by Stephen Hallgren
If there’s one thing I’ve learned about running races, it is that nothing is guaranteed. Races can be extremely unpredictable, with a plethora of variables that can quickly make a race go from good to bad in a matter of minutes. However, sometimes those minutes are all that are needed to overcome incredible odds. Nothing drove this point home more than the past couple of months.
In March, I was only a couple of miles into the Electric City 5 Miler when I became concerned about shooting pain in my foot. As any self-respecting, stubborn runner might do, I ignored the pain and ran the rest of the race anyway. My anger welled up as I hobbled home, my foot hurting more and more. I was mad that I didn’t run my best race, that I was injured, that the injury seemed to come from nowhere, and that I would have to rest for a potentially indefinite amount of time. Anger quickly deteriorated into depression. My dreams of running the Providence Marathon in May started to fade quickly.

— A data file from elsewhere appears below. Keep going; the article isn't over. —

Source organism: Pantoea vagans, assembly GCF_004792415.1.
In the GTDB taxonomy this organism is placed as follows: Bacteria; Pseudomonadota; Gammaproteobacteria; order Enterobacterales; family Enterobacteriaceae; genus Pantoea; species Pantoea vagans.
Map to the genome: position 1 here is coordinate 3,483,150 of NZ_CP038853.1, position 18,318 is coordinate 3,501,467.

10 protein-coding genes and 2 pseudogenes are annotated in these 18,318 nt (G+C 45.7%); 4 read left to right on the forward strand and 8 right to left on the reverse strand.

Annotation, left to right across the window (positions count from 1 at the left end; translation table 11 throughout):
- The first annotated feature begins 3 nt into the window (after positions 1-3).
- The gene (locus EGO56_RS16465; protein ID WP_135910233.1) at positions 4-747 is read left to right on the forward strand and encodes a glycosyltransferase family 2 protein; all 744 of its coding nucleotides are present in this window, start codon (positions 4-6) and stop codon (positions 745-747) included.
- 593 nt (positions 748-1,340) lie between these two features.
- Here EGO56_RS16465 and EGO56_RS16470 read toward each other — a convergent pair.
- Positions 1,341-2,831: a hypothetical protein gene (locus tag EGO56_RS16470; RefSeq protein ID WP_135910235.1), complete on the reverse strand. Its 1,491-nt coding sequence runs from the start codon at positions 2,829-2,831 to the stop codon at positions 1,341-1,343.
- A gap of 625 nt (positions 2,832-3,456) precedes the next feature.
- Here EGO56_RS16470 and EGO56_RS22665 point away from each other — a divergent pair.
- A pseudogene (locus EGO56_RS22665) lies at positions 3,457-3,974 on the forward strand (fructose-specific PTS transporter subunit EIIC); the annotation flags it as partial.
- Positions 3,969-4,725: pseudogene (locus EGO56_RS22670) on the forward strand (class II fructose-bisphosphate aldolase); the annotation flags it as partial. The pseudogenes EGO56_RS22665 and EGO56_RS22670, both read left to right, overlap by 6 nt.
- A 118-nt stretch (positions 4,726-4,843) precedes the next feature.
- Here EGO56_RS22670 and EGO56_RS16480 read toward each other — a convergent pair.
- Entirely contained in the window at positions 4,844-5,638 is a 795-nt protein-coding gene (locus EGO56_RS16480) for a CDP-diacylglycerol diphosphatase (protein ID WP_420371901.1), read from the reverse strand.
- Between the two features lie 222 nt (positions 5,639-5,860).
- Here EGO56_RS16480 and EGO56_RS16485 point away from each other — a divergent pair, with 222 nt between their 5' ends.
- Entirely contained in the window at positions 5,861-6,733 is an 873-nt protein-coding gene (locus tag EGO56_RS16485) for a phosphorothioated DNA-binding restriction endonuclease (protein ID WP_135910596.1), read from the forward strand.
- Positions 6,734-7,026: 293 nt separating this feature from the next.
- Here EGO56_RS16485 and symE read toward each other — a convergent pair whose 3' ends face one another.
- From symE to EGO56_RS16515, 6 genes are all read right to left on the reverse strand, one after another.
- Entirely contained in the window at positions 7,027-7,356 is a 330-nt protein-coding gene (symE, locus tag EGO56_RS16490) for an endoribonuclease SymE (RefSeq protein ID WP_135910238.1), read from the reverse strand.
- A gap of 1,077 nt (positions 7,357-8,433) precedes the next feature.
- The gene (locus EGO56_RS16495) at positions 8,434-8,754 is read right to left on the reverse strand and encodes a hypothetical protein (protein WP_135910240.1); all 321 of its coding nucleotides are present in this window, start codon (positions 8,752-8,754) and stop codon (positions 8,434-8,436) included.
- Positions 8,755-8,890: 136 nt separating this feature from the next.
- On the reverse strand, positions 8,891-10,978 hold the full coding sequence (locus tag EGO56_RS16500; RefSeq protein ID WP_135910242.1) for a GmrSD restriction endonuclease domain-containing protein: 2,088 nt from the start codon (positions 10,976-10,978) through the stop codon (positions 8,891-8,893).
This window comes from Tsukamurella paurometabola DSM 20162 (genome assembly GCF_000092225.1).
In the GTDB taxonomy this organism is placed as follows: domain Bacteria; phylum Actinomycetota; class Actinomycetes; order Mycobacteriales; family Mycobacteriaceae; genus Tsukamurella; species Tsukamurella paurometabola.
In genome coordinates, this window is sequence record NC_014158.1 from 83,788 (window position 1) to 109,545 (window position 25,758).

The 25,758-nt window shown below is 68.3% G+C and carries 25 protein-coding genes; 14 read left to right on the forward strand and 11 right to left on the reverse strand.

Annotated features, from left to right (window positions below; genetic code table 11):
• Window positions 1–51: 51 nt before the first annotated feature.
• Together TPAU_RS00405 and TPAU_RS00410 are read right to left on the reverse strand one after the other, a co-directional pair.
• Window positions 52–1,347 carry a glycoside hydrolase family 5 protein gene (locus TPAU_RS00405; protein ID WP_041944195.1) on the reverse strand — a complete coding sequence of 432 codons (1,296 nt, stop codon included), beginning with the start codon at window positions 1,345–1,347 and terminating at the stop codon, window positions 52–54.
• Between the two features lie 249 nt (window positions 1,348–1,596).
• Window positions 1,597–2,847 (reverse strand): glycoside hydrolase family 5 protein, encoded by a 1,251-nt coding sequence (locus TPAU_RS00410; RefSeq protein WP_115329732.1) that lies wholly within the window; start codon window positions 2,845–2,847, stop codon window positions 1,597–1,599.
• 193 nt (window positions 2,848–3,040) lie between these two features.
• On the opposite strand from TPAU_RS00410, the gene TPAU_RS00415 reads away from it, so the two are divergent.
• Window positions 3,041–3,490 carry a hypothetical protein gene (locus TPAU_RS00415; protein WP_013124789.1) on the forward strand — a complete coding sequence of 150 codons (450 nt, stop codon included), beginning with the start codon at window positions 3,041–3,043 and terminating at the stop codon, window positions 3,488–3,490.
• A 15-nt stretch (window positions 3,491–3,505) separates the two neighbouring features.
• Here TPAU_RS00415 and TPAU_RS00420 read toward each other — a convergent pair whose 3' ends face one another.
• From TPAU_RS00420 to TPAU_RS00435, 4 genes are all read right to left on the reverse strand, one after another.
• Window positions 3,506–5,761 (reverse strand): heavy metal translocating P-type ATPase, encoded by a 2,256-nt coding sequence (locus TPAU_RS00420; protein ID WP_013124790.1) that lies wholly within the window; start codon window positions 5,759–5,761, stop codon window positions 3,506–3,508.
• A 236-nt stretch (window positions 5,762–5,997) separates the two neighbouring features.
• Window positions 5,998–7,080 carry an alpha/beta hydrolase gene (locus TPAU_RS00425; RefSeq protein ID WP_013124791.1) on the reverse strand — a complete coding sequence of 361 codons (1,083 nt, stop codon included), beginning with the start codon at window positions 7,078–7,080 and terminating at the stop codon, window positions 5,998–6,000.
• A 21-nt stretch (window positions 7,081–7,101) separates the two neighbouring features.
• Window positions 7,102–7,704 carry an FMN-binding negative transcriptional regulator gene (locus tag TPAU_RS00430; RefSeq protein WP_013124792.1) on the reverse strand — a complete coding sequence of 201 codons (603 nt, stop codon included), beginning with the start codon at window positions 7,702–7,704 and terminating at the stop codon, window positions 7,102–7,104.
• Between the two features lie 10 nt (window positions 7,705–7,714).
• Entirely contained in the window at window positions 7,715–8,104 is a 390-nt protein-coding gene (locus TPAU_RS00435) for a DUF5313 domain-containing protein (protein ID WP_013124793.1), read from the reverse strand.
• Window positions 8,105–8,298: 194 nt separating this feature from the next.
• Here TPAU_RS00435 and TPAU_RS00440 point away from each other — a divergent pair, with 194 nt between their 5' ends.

Miraculously, with a TON of bicycling, percussive massaging, stretches, strengthening, and every other thing I could do to heal, my foot slowly got better.
By the time the Providence Marathon arrived, I had lost fitness. I missed my long training runs and felt undertrained. Many worries went through my mind. What pace should I go? Will my foot hold up over 26.2 miles? Will I finish? Am I crazy for even wanting to run a marathon? Is there more to life than running? Putting these worries aside, I decided to run the marathon and, if things got bad, I would walk no matter how far I had left.